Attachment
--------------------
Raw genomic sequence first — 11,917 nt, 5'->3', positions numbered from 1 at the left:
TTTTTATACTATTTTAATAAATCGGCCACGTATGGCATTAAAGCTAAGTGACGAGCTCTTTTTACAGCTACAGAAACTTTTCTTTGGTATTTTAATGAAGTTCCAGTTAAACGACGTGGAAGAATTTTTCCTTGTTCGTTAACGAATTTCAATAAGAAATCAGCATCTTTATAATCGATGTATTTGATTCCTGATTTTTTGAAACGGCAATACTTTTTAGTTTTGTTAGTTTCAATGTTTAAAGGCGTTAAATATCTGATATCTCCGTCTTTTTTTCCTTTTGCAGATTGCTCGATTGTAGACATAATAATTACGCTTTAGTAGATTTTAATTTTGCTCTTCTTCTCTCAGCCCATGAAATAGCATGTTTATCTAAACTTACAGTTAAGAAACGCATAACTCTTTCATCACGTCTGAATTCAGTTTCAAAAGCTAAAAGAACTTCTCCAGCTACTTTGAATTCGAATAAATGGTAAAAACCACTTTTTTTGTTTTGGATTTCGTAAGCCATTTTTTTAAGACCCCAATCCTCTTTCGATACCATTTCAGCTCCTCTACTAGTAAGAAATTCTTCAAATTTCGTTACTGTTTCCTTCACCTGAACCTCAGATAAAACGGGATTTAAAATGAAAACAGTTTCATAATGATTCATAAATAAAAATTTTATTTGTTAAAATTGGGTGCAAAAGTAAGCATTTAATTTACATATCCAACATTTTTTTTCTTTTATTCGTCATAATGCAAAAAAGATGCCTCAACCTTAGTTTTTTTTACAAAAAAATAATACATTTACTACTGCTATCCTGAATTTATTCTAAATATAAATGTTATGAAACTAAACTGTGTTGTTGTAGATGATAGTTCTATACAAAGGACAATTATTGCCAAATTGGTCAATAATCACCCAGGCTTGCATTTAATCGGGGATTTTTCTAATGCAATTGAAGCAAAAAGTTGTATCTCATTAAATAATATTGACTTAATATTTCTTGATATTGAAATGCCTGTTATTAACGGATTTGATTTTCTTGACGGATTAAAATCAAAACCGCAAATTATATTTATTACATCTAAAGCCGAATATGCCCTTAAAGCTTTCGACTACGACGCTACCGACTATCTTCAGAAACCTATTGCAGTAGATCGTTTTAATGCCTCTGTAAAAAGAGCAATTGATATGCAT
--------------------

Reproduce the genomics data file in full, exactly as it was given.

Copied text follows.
Raw genomic sequence first — 11,917 nt, 5'->3', positions numbered from 1 at the left:
TTTTTATACTATTTTAATAAATCGGCCACGTATGGCATTAAAGCTAAGTGACGAGCTCTTTTTACAGCTACAGAAACTTTTCTTTGGTATTTTAATGAAGTTCCAGTTAAACGACGTGGAAGAATTTTTCCTTGTTCGTTAACGAATTTCAATAAGAAATCAGCATCTTTATAATCGATGTATTTGATTCCTGATTTTTTGAAACGGCAATACTTTTTAGTTTTGTTAGTTTCAATGTTTAAAGGCGTTAAATATCTGATATCTCCGTCTTTTTTTCCTTTTGCAGATTGCTCGATTGTAGACATAATAATTACGCTTTAGTAGATTTTAATTTTGCTCTTCTTCTCTCAGCCCATGAAATAGCATGTTTATCTAAACTTACAGTTAAGAAACGCATAACTCTTTCATCACGTCTGAATTCAGTTTCAAAAGCTAAAAGAACTTCTCCAGCTACTTTGAATTCGAATAAATGGTAAAAACCACTTTTTTTGTTTTGGATTTCGTAAGCCATTTTTTTAAGACCCCAATCCTCTTTCGATACCATTTCAGCTCCTCTACTAGTAAGAAATTCTTCAAATTTCGTTACTGTTTCCTTCACCTGAACCTCAGATAAAACGGGATTTAAAATGAAAACAGTTTCATAATGATTCATAAATAAAAATTTTATTTGTTAAAATTGGGTGCAAAAGTAAGCATTTAATTTACATATCCAACATTTTTTTTCTTTTATTCGTCATAATGCAAAAAAGATGCCTCAACCTTAGTTTTTTTTACAAAAAAATAATACATTTACTACTGCTATCCTGAATTTATTCTAAATATAAATGTTATGAAACTAAACTGTGTTGTTGTAGATGATAGTTCTATACAAAGGACAATTATTGCCAAATTGGTCAATAATCACCCAGGCTTGCATTTAATCGGGGATTTTTCTAATGCAATTGAAGCAAAAAGTTGTATCTCATTAAATAATATTGACTTAATATTTCTTGATATTGAAATGCCTGTTATTAACGGATTTGATTTTCTTGACGGATTAAAATCAAAACCGCAAATTATATTTATTACATCTAAAGCCGAATATGCCCTTAAAGCTTTCGACTACGACGCTACCGACTATCTTCAGAAACCTATTGCAGTAGATCGTTTTAATGCCTCTGTAAAAAGAGCAATTGATATGCAT